At the turn of the Century, the admiration for primitive traditions extended to their aesthetic creations, entirely apart from the context of the creation. Matisse, an inveterate museum browser, had probably encountered African sculptures at the Trocadéro museum with de Vlaminck, before visiting North Africa in 1906.
After returning that summer, Matisse painted two versions of The Young Sailor in which he replaced the first version’s naturalistically contoured facial features with a more rigidly abstract visage reminiscent of a mask.
The sitter of this picture is an 18 year old fisherman, Germain Augustin Barthélémy Montargès, from the small Mediterranean village of Collioure near the Spanish border. Against the flat, bright pink background, Germain wears typical fisherman’s garb; a navy blue cap, a pullover over a white undershirt and blue-and-pink striped jersey, baggy green pants, green-and-white checked socks, and sturdy, laced-up shoes with rubber soles. His broad face is flat and mask-like, and the contours of his rounded limbs are crisp and defined, creating a sharp contrast to the loose brushstrokes that constitute them.
The Fauves included three artists from Le Havre: George Braque, Raoul Dufy and Othon Friesz.
After giving up work as a decorator to pursue painting full-time, Georges Braque became briefly interested in Fauvism – experimenting with loose brushwork, and vibrant, eye-catching colours and flattening out of planes. (Together with Pablo Picasso, he was instrumental in leading the cubist style, also strongly influenced by Cezanne, which followed shortly after Fauvism.)
Raoul Dufy was a furniture designer who also became a painter and print maker, and early in his career he was interested in Fauvism, being influenced by Matisse. Like Matisse, he painted a Cezanne inspired painting of bathers. His distinctive style remained light hearted throughout his career.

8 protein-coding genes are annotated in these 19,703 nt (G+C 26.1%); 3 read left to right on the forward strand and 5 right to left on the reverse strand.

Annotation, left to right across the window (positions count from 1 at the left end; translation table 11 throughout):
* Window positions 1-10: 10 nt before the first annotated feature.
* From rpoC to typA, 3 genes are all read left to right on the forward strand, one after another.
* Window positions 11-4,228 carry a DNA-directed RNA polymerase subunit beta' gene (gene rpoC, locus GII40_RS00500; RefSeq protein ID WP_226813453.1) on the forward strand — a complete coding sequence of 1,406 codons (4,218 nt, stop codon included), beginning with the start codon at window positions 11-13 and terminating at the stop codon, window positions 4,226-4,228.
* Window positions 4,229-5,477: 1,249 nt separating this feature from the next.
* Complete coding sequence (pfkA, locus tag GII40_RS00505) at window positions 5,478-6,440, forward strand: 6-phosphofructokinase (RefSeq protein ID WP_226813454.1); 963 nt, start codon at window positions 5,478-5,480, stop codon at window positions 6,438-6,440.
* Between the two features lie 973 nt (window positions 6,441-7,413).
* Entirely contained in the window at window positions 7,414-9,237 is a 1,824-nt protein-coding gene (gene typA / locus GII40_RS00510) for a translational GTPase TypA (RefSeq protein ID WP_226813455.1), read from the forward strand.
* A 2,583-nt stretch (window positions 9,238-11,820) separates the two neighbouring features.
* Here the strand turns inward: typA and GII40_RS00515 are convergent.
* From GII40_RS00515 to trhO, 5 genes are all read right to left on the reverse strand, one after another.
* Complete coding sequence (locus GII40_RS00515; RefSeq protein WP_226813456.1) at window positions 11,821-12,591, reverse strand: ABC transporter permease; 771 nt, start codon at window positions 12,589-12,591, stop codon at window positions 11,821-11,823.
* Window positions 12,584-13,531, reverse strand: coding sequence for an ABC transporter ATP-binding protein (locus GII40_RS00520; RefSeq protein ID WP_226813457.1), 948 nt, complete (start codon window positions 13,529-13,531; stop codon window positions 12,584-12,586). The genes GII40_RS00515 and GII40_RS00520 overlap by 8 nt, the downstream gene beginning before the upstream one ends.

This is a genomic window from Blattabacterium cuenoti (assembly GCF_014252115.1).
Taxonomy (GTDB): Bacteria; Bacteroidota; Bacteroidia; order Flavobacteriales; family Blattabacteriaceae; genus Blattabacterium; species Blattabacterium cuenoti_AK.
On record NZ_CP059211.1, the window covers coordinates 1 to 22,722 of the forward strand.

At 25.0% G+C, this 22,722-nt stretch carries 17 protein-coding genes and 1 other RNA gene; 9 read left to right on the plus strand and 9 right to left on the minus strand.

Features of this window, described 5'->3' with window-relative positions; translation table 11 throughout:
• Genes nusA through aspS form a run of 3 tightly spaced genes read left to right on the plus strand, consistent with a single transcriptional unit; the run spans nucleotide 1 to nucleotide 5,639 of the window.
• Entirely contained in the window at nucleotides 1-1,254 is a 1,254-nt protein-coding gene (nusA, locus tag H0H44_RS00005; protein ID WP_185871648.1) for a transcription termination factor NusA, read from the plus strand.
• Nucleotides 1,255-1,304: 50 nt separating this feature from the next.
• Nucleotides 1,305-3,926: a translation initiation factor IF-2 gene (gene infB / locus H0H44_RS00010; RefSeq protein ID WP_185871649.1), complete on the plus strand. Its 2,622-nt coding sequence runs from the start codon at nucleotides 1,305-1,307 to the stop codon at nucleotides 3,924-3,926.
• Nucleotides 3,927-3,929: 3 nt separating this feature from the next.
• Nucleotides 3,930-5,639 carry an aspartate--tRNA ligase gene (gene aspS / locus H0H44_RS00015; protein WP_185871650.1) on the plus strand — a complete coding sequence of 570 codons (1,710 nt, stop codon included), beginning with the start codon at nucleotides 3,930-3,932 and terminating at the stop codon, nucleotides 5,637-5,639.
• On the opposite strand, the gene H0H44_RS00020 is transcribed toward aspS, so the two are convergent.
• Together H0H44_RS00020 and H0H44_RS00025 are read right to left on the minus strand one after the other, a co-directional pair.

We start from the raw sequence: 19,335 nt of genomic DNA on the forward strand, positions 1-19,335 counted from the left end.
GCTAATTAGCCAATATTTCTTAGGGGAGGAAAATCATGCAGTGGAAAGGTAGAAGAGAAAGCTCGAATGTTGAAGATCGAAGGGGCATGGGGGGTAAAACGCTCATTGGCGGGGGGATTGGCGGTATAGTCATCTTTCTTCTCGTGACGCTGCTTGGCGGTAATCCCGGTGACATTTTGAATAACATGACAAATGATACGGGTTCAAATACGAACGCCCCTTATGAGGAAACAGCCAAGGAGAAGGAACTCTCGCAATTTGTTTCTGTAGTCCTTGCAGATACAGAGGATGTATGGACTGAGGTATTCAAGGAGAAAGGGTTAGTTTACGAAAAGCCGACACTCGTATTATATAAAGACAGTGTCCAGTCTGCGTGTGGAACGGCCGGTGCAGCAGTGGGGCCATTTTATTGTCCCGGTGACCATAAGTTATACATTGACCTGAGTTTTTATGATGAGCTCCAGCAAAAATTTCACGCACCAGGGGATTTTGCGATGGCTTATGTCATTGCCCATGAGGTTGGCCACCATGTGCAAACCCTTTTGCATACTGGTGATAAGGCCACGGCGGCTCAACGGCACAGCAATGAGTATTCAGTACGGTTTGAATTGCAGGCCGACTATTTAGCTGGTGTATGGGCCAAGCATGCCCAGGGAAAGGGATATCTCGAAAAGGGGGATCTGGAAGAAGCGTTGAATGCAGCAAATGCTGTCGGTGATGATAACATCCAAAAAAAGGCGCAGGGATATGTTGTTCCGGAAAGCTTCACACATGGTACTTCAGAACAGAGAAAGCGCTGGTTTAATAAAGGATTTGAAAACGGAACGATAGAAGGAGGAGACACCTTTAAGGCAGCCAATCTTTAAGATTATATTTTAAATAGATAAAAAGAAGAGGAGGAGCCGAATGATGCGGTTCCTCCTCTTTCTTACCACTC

Together with Braque and Dufy, Othon Friesz studied in Le Havre. First influenced by the Impressionists, then by Vincent van Gogh and Paul Gauguin and Matisse’s high colour techniques, his work as included at the Salon d’Automne in 1905. His paintings were composed of fluid strokes – using colour in the place of form and line – although his colours weren’t as violent or saturated as other fauves.
The most well known female fauvist was Émilie de Charmy. She commonly painted more daring subjects such as brothel interiors and prostitutes, using intense colours, thickly applied paint, seemingly crude brushwork and a tendency towards abstraction. that would persist throughout her career. She began exhibiting with the Fauves at the Salon des Indépendants and Salon d’Autumne.
Another woman associated with Fauvism was American artist, Marguerite Zorach, who exhibited at the 1910 Société des Artistes Indépendants, and the 1911 Salon d’Automne, after meeting with Matisse and others. She had a highly successful career when she returned to the U.S.
Fauvism was short lived, and by the end of the decade, artists in the group had developed their individual styles. For most of the artists, Fauvism was a transitional, learning stage. More Matisse in particular, it was critical in his understanding in the use and power of colour. Fauvism was significant in developing Modernism by bringing together influences of such artists as Cezanne, Russell, Signac, van Gogh and Gauguin. The use of intense colour as a vehicle for denoting space, as well as for expression, was an important precursor to Cubism and a move towards abstraction.
1 Quattrocentois the Italian term that means “four hundred” for the years belonging to the fifteenth century. It was one of the most important periods of European art and culture.
This blog is an excerpt from my on-line e-course, Introduction to Modern European Art – you can find access to a free trial on the site.